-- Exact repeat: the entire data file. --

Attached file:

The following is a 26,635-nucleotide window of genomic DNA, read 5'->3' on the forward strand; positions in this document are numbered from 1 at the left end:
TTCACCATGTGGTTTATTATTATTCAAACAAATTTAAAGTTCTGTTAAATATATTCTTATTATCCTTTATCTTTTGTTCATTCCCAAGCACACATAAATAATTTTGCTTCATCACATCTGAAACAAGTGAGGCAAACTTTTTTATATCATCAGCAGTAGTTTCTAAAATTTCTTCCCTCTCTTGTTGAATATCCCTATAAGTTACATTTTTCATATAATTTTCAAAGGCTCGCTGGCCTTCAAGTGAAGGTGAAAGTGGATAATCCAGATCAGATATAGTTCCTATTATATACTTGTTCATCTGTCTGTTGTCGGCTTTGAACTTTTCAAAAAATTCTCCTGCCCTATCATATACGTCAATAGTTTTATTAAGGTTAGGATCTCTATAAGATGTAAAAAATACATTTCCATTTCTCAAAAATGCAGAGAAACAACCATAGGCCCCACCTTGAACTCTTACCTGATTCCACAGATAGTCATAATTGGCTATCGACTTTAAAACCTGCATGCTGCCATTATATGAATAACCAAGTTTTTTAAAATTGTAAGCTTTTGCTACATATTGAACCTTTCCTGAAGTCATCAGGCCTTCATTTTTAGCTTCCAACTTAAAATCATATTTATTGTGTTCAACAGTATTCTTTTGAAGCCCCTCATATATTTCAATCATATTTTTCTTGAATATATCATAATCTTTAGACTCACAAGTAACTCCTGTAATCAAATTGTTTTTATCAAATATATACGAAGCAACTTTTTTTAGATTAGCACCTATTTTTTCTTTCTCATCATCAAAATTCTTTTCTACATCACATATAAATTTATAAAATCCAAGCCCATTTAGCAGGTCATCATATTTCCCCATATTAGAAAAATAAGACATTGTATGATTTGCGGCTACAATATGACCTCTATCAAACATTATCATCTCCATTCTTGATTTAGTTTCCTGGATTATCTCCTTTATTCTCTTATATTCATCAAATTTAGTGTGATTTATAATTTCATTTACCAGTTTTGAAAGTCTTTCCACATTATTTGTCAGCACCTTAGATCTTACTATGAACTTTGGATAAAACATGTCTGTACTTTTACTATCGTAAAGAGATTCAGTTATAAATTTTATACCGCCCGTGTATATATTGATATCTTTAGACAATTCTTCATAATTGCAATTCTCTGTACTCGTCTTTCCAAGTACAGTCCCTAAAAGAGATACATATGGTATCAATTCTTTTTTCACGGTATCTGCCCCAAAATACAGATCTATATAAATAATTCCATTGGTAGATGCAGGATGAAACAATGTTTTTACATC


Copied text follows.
The following is a 26,635-nucleotide window of genomic DNA, read 5'->3' on the forward strand; positions in this document are numbered from 1 at the left end:
TTCACCATGTGGTTTATTATTATTCAAACAAATTTAAAGTTCTGTTAAATATATTCTTATTATCCTTTATCTTTTGTTCATTCCCAAGCACACATAAATAATTTTGCTTCATCACATCTGAAACAAGTGAGGCAAACTTTTTTATATCATCAGCAGTAGTTTCTAAAATTTCTTCCCTCTCTTGTTGAATATCCCTATAAGTTACATTTTTCATATAATTTTCAAAGGCTCGCTGGCCTTCAAGTGAAGGTGAAAGTGGATAATCCAGATCAGATATAGTTCCTATTATATACTTGTTCATCTGTCTGTTGTCGGCTTTGAACTTTTCAAAAAATTCTCCTGCCCTATCATATACGTCAATAGTTTTATTAAGGTTAGGATCTCTATAAGATGTAAAAAATACATTTCCATTTCTCAAAAATGCAGAGAAACAACCATAGGCCCCACCTTGAACTCTTACCTGATTCCACAGATAGTCATAATTGGCTATCGACTTTAAAACCTGCATGCTGCCATTATATGAATAACCAAGTTTTTTAAAATTGTAAGCTTTTGCTACATATTGAACCTTTCCTGAAGTCATCAGGCCTTCATTTTTAGCTTCCAACTTAAAATCATATTTATTGTGTTCAACAGTATTCTTTTGAAGCCCCTCATATATTTCAATCATATTTTTCTTGAATATATCATAATCTTTAGACTCACAAGTAACTCCTGTAATCAAATTGTTTTTATCAAATATATACGAAGCAACTTTTTTTAGATTAGCACCTATTTTTTCTTTCTCATCATCAAAATTCTTTTCTACATCACATATAAATTTATAAAATCCAAGCCCATTTAGCAGGTCATCATATTTCCCCATATTAGAAAAATAAGACATTGTATGATTTGCGGCTACAATATGACCTCTATCAAACATTATCATCTCCATTCTTGATTTAGTTTCCTGGATTATCTCCTTTATTCTCTTATATTCATCAAATTTAGTGTGATTTATAATTTCATTTACCAGTTTTGAAAGTCTTTCCACATTATTTGTCAGCACCTTAGATCTTACTATGAACTTTGGATAAAACATGTCTGTACTTTTACTATCGTAAAGAGATTCAGTTATAAATTTTATACCGCCCGTGTATATATTGATATCTTTAGACAATTCTTCATAATTGCAATTCTCTGTACTCGTCTTTCCAAGTACAGTCCCTAAAAGAGATACATATGGTATCAATTCTTTTTTCACGGTATCTGCCCCAAAATACAGATCTATATAAATAATTCCATTGGTAGATGCAGGATGAAACAATGTTTTTACATC